According to Sennheiser, MOMENTUM True Wireless earbuds are sweat-and splash-resistant with an “IPX4 rating” which provides protection from sweat, [or in my opinion even light rain] so one can easily wear headphones [for example] while working out, and through their “transparent hearing” listening mode [by tapping the right earpiece twice to activate] also keeping one aware of their surroundings, allowing you to easily listen and chat without having to remove your earbuds, and [also] though their built-in microphone which enables simple hands-free chatting via a compatible device. The earbuds “in-ear design” fits securely and directs [107 dB sensitivity] music into your ears for full uninterrupted audio, and they can [also] be controlled via [Sennheiser’s] Smart Control app, [free] for either iOS or Android which offer a user-adjustable EQ. Available now, the earbuds have a price of $299.
At CES, Sonarworks, who has been in the “forefront of sound monitoring” through their proprietary software [also] unveiled their “true-fi technology” apps for either iOS or Android.
“We are releasing new and very important technology [here] at CES. We are delivering the ultimate sound to listeners via mobile apps, looking at what “ultimate sounds” means, it means we deliver first the studio reference sound which is the same sound use in recording studios globally, and [actually] we at Sonarworks are the leading technology in studios, 30,000 studios globally use “our tech.” [So] we know how studio sound [should be] when music is created, so first we deliver studio sound, it also allows [for a] personalized experience [through our apps] or for the user’s preference,” explained Janis Spogis, Partner, and VP Products, Sonarworks. “The way our [proprietary] technology works is by correcting frequency response, we [for example] measure each headphone model to find out how it sounds, and we can tell and hear how it differs from studio reference sound, and use high-definition filters of 4k to 16k points to bring the sound [frequency response] of headphones back to studio reference, so that way we ensure whenever you listen to your favorite music with [Sonarworks] true-fi on, it’s “as close to” the way it was created.”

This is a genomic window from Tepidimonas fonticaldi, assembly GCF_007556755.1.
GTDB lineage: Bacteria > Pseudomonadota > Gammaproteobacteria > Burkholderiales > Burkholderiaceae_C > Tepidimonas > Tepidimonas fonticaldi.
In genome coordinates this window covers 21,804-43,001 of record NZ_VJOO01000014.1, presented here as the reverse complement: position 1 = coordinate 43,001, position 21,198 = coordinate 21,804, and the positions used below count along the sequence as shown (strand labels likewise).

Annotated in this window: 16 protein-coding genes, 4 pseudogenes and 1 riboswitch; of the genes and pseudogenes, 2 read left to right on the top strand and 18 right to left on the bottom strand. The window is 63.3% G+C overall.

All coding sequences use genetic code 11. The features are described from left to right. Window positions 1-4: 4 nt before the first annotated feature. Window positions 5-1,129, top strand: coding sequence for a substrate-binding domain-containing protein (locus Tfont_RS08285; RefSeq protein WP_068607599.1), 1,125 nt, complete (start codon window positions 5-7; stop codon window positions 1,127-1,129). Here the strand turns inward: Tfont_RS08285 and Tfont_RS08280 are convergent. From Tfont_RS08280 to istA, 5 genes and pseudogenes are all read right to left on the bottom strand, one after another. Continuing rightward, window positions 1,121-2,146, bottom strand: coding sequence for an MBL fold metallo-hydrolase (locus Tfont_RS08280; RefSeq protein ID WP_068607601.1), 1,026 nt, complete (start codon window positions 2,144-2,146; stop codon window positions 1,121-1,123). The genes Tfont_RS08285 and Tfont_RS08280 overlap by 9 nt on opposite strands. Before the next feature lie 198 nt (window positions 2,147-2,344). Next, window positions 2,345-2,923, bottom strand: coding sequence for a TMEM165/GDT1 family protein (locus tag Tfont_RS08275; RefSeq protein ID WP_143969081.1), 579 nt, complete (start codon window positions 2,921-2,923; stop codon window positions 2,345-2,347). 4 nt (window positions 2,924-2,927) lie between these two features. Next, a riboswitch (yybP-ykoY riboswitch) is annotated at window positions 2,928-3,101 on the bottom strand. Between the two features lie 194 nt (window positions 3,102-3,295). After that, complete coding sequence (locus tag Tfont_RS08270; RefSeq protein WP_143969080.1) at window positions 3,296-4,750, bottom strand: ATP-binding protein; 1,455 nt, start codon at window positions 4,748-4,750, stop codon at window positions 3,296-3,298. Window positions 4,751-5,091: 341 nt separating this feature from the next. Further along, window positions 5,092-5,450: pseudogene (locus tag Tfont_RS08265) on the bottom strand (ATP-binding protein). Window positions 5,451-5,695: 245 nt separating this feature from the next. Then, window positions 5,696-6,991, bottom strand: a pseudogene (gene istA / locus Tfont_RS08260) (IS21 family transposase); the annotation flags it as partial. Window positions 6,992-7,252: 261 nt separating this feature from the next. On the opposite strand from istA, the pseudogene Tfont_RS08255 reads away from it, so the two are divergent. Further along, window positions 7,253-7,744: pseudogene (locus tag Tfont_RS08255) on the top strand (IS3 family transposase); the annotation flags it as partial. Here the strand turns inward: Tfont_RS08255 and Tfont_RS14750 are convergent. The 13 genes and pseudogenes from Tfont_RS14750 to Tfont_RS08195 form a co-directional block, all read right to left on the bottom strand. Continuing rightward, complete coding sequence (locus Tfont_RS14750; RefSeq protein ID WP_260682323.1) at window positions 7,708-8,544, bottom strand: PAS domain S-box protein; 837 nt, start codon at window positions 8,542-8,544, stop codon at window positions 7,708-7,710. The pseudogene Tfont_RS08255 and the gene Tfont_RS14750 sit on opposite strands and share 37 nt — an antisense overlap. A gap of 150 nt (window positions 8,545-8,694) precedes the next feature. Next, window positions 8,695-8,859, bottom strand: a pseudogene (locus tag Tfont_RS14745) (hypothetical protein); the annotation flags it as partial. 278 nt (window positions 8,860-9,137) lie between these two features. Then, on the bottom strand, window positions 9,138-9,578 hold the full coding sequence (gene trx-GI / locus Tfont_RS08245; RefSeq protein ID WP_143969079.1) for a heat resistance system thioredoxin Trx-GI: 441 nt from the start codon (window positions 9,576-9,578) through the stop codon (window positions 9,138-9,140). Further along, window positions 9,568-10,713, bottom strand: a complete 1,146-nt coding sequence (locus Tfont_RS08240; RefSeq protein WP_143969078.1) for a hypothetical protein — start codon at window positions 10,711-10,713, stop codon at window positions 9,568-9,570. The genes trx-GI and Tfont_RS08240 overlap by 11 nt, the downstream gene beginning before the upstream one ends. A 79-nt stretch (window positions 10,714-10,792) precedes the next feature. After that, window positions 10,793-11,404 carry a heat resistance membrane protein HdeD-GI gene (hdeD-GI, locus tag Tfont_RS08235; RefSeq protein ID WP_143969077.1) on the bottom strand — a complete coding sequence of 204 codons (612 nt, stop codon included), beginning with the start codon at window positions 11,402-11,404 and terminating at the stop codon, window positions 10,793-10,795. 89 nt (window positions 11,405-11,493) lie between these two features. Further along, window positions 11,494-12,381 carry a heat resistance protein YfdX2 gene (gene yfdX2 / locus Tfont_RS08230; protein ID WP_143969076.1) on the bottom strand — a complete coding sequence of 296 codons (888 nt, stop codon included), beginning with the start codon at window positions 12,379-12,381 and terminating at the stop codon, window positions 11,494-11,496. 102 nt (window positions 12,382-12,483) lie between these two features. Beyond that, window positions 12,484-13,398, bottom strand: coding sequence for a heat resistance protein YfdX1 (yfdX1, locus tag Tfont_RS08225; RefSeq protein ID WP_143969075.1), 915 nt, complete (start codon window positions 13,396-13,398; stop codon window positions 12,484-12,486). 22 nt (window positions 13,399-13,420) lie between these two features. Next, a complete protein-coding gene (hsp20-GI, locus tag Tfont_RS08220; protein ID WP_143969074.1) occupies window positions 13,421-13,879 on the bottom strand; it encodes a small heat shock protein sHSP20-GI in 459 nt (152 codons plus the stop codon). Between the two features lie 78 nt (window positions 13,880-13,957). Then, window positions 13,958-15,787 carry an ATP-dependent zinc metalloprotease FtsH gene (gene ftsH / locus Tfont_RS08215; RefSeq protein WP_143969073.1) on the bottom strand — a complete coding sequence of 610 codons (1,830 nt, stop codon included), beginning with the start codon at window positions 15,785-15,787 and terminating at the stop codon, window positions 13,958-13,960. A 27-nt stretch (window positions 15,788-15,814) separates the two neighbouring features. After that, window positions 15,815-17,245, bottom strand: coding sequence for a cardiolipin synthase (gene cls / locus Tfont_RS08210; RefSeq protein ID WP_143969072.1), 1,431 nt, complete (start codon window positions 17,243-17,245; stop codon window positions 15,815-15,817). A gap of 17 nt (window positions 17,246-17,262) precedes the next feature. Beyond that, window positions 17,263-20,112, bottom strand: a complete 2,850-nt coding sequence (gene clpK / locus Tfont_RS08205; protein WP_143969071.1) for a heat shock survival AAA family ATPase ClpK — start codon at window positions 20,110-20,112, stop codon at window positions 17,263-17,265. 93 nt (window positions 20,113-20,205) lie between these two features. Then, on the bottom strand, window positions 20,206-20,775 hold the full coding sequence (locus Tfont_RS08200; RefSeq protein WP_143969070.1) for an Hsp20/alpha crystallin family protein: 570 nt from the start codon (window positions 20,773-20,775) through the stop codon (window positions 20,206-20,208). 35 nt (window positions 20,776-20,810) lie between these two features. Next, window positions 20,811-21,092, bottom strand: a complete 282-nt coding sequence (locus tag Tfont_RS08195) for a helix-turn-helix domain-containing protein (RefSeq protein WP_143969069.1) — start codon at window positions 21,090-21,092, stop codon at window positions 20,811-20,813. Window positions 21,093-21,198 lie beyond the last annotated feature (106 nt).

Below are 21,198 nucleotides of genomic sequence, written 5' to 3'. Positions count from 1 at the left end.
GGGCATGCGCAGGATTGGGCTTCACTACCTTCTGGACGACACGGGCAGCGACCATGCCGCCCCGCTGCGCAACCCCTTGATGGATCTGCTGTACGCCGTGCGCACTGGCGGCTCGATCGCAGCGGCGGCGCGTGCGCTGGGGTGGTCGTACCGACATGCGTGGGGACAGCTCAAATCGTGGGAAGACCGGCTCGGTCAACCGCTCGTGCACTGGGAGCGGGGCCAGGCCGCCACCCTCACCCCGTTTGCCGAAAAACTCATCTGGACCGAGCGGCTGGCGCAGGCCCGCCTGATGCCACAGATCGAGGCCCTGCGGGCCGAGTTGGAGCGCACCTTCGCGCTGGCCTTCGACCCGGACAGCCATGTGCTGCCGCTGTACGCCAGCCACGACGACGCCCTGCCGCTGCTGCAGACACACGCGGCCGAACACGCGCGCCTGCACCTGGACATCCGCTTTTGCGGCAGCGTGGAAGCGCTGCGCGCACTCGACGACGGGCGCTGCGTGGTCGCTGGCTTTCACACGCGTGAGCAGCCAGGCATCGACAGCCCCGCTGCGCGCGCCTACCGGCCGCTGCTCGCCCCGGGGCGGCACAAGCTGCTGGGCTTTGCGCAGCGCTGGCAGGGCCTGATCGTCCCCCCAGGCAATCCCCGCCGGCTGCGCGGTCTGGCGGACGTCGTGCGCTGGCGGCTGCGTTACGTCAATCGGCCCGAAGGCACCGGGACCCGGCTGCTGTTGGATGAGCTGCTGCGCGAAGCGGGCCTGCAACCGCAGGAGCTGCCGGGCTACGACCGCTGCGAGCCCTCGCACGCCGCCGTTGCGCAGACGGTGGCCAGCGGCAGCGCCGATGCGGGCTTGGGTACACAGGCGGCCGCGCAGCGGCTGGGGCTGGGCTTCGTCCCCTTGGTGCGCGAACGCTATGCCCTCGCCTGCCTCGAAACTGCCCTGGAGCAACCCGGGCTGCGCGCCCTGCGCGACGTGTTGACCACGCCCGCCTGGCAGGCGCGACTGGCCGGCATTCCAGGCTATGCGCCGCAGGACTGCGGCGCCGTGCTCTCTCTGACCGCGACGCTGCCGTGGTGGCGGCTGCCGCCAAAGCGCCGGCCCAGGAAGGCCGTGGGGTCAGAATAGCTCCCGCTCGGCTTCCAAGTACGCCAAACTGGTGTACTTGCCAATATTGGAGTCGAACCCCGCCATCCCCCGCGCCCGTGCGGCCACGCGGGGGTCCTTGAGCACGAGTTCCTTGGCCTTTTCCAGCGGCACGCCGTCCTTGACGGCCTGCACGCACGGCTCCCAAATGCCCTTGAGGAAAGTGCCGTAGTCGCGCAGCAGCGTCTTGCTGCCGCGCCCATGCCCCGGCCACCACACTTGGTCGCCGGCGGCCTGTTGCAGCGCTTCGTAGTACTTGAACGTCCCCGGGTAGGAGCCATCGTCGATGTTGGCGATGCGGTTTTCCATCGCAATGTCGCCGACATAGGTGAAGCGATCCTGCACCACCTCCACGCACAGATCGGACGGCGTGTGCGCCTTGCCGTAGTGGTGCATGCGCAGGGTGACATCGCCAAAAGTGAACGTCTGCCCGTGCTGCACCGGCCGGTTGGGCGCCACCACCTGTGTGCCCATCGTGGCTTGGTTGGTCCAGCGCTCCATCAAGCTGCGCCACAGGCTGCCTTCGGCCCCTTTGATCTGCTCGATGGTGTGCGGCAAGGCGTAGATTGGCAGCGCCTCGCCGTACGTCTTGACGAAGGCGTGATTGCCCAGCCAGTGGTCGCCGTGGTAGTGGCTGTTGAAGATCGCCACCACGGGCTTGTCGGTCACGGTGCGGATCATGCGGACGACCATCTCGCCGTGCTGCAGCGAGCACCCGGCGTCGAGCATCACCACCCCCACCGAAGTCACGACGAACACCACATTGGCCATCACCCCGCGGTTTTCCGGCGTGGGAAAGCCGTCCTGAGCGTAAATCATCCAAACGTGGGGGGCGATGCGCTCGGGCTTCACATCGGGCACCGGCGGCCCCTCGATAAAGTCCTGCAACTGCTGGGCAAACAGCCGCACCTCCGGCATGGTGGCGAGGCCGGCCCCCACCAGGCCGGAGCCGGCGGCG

As my journey through the show floor continued Lego type [line and block coding] building blocks toys [for kids], one reminiscent of a Honda ATC250R [three-wheeler], built by Tinkamo, caught my attention.
“We are a technology start-up from Shanghai, China and San Francisco, we have designed a product called Tinkamo smart-building blocks, it’s a set of wireless programmable building blocks designed for kids 5+ [up], so kindergarten kids can easily get their hands on coding [making] and problem solving. Our product is totally wireless and Lego compatible, so it’s very easy to use at home or in schools and we have developed our original line coding application which is very intuitive and graphic coding language for kindergarten kids,” eloquently explained Jam Zhang, Founder & Chief Inventor, Tinkamo. “We have successfully funded our Kickstarter last year and we have just shipped by Christmas, and manufactured our products. Right now we are selling on Indiegogo on demand, and we will soon get on Amazon and other channels. The price range starts from [only] $39 dollars for the [small or starter] Motor kit made up of five smart modules, $105 for the Play kit or $210 for the [larger] Tinker kit which is made-up of fifteen smart modules.”